By now, you probably know the story; awkward teen girl meets brooding romantic vampire, they fall in love, and together face numerous supernatural challenges armed with copious eye-rolling and a perfectly coiffured do respectively. The final installment of the hugely successfully Twilight series however uses its final breath to experiment with the formula somewhat, with the introduction of Bella (Kristen Stewart) as a vampire herself.
Twilight’s appeal to its chosen demographic has always been the transparency of the Bella Swan character, an empty space of a teen to whom readers and viewers can project their own emotions and thus invest themselves within the love story. What does this mean now Bella is a vampire? Firstly, gone are the plaid shirts, angst and sighing. In a largely unsubtle wardrobe decision, vampire Bella struts around in heels and skirts for the majority of the movie whilst the rest of the Cullen clan coo around her about how beautiful she is now. Like Edward (Robert Pattinson), her vampirism seems to exude mainly from her hair, as Stewart amasses most of her screen time peeking out from under a Cheryl Cole style bouffant. It’s a transformation echoing Lindsay Lohan’s character arc in Mean Girls; all shallow gloss at the expense of what sincerity was once there. Ironically, Bella’s often irksome lip-biting and awkward aura of the first films retrospectively inspires more empathy than the immaculate Barbie doll of this finale. As such, never has the chemistry between Bella and Edward seemed more…well…dead.
So as the motivation of the previous films finally comes into fruition, how then does the narrative choose to proceed?
Well, not much at all really. We’re treated to a hilariously farcical introductory ten minutes in which Edward leads Bella around the forests of Forks for a tutorial in snarling, panting and grunting. It’s a pity that 5 movies in, there’s still no way of producing the running vampire sequences in a way as to inspire anything but laughter. Twilight is a series not particularly noted for its special effects achievements, but all that we’ve seen previously is no match for the sheer creepiness of Bella and Edward’s half vampire child, Renesmee. The computer generated baby sits so jarring and unevenly in the actors’ very real arms that one can’t help but shake the idea that you’re watching some kind of Playstation tie-in game. The child is explained as having accelerated growth which allows the film to conveniently side-step becoming an episode of Teen Mom, and indeed allows Edward and Bella to frequently shrug the responsibilities of young parenthood to retire to their honeymoon lodge. Whilst there they engage in soft focus vampire sex, which proves just as boring as the vampire-human copulation in the previous film and is once again accompanied by a wistful indie soundtrack.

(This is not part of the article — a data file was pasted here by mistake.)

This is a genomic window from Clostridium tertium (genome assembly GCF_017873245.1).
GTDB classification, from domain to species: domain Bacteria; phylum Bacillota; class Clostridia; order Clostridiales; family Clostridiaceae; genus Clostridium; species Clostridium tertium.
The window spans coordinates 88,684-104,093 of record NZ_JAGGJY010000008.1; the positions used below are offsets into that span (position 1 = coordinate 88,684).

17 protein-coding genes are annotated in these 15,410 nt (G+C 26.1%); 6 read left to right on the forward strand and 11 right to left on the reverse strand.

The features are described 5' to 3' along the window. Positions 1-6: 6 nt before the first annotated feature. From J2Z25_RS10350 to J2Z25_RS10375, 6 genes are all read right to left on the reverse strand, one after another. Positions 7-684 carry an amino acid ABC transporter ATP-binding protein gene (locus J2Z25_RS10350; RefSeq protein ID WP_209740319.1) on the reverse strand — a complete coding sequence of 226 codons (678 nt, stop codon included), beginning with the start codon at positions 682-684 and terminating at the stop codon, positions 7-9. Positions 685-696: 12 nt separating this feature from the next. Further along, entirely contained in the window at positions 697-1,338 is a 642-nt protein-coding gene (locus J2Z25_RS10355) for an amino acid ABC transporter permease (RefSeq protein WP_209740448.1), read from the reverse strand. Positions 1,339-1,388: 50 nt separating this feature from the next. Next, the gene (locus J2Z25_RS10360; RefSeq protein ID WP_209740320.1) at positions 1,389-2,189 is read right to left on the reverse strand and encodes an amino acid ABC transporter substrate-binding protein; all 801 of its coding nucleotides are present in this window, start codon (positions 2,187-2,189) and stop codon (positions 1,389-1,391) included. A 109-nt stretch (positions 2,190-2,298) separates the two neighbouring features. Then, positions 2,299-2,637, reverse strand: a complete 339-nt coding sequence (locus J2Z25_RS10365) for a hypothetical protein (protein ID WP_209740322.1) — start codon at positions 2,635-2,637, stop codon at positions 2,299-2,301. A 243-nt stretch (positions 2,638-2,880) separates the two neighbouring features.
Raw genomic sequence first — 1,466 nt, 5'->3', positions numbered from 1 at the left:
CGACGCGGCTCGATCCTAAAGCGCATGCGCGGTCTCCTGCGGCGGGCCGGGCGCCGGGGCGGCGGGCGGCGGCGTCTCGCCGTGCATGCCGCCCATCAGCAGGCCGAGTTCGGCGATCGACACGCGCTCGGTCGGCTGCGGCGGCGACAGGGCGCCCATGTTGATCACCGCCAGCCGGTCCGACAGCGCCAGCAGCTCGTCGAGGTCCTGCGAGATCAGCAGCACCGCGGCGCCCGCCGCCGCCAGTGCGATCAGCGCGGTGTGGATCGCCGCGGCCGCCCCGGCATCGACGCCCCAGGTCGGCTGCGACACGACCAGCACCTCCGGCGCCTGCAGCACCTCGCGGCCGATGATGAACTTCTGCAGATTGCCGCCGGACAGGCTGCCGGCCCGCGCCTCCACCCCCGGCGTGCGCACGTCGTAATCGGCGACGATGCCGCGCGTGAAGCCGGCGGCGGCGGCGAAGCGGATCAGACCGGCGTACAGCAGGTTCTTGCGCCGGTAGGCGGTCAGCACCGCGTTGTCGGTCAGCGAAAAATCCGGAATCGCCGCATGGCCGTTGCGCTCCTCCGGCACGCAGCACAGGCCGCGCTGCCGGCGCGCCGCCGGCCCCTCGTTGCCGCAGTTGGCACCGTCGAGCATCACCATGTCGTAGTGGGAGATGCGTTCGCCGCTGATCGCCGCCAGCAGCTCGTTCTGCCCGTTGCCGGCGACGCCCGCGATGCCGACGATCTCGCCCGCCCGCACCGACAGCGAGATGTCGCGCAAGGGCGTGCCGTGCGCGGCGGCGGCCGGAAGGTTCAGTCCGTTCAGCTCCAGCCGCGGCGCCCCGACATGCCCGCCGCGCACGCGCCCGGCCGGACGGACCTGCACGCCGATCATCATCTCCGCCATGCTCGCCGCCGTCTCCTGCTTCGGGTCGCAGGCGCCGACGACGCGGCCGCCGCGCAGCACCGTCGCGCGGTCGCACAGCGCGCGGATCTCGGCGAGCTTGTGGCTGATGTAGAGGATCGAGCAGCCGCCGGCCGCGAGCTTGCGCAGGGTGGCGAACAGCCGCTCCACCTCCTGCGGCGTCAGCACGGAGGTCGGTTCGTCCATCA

When a threat befalls their ludicrously named child, the film’s second act plays like a vampire version of Ocean’s Eleven, as the Cullens recruit their supernatural friends from across the globe to attest to the child’s harmlessness. And, like Don Cheadle’s poorly judged Cock-a-ney accent in that film, so too does Twilight rely on stereotype to portray its posse’s varying roots, with the ginger-haired, flat-cap-wearing Irish fighting it out with the Eurovision contestant Russians for the crown of silliest. Helping the vampires is Jacob Black’s (Taylor Lautner) team of werewolves, and for the first time in the series, the human representation is largely gone. Billy Burke’s portrayal of Bella’s dad, one of the most consistently likeable of the franchise as a whole is sadly confined to the outskirts. Even his introduction to his newly vampiric daughter and her surprising offspring is all too brief for a character that has spent most of the series with the highest concern for his kin. He does however get a charmingly played scene with Lautner which is knowingly humourous, unlike the rest of the film.
Like most of the series, Breaking Dawn Part 2’s structure is uneven but the final act of the film rests on a plot device so bizarre that it confounds its audience to the point of bemusement. It’s a risk that instead of gaining kudos, serves only to show how dull and unexciting this is as a final part to a successful film franchise. Any energy in the film’s denouement is also undone by its following a saggy middle section from which the only respite is Michael Sheen’s deliciously evil Aro. A performance that straddles both quiet menace and out-and-out histrionics, Sheen is a highlight throughout the film and a great counterbalance to the overall lifelessness of all around him.
So whilst the attempts to deviate from formula are appreciated, it’s really a case of too little, too late, and as with most film franchises, if you weren’t on board with the first installments, you’re not going to start investing now.